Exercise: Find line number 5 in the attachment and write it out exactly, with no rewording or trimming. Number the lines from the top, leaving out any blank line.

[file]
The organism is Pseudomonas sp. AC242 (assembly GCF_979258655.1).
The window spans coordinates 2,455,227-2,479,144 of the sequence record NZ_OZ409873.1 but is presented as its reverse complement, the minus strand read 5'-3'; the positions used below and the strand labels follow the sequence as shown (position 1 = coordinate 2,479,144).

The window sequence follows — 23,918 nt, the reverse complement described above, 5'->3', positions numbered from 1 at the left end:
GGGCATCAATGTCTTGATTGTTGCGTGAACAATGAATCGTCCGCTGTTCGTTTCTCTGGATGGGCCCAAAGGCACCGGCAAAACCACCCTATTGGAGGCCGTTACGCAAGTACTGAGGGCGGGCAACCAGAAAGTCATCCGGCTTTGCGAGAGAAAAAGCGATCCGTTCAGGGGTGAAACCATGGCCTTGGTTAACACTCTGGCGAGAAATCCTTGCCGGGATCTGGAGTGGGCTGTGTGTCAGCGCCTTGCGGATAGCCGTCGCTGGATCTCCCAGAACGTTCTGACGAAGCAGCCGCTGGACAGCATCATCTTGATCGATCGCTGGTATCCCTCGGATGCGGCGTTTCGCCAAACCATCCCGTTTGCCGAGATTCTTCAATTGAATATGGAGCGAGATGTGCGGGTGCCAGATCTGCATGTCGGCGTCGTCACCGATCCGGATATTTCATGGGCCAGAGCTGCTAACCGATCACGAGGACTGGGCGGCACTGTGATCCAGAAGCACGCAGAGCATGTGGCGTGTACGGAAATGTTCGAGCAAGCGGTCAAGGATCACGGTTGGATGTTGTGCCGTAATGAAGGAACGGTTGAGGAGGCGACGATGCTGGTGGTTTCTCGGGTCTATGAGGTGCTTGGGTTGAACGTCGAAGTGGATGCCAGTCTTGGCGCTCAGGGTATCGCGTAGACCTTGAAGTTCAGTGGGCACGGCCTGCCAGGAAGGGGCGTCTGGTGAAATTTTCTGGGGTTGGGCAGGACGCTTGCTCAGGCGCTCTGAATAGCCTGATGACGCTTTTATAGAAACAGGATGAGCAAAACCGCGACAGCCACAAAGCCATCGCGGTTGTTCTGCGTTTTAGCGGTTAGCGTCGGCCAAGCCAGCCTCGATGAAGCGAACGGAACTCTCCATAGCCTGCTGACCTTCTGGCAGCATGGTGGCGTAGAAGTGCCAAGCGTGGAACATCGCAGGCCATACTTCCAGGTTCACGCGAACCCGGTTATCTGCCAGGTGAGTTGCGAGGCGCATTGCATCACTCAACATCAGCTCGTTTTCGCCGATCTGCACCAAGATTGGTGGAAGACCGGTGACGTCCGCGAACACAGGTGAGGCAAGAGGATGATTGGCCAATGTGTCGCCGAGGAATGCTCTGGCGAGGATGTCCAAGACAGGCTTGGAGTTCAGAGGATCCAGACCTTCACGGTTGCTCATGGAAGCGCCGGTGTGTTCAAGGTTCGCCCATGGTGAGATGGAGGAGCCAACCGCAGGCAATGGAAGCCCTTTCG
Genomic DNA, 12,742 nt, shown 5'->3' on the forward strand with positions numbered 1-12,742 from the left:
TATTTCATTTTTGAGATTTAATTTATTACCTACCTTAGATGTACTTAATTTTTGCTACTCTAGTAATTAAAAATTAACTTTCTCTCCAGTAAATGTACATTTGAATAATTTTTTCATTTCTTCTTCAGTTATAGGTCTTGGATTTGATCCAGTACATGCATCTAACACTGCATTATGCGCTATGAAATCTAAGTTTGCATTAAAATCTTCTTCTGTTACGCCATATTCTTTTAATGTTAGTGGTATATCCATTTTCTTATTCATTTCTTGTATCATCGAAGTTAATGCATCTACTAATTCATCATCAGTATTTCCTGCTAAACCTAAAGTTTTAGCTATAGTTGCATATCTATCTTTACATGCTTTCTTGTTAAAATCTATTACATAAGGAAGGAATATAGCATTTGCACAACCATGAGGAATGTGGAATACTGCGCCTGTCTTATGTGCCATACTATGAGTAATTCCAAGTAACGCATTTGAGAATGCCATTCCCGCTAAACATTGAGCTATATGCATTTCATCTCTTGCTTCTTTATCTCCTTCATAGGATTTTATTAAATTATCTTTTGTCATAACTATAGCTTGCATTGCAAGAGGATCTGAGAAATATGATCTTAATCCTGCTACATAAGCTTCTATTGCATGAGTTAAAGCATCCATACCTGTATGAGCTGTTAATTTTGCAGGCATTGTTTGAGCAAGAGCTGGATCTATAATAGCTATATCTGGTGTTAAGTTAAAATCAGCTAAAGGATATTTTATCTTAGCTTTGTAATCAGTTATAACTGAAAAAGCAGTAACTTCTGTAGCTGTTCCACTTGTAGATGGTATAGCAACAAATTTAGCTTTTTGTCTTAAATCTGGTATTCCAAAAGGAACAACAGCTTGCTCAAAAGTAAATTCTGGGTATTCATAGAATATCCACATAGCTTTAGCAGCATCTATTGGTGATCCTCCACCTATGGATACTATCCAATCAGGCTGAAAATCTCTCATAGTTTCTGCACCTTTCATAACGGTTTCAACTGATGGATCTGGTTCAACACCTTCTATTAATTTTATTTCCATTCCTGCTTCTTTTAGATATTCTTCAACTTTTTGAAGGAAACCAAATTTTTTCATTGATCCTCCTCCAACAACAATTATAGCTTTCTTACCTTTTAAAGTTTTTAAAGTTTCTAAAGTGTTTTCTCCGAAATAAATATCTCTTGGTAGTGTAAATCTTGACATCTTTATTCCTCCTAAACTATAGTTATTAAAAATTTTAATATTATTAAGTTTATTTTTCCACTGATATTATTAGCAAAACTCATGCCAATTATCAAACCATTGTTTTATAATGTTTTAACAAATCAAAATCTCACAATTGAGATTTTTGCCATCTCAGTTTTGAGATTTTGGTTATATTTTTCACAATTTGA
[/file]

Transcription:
Genomic DNA, 12,742 nt, shown 5'->3' on the forward strand with positions numbered 1-12,742 from the left: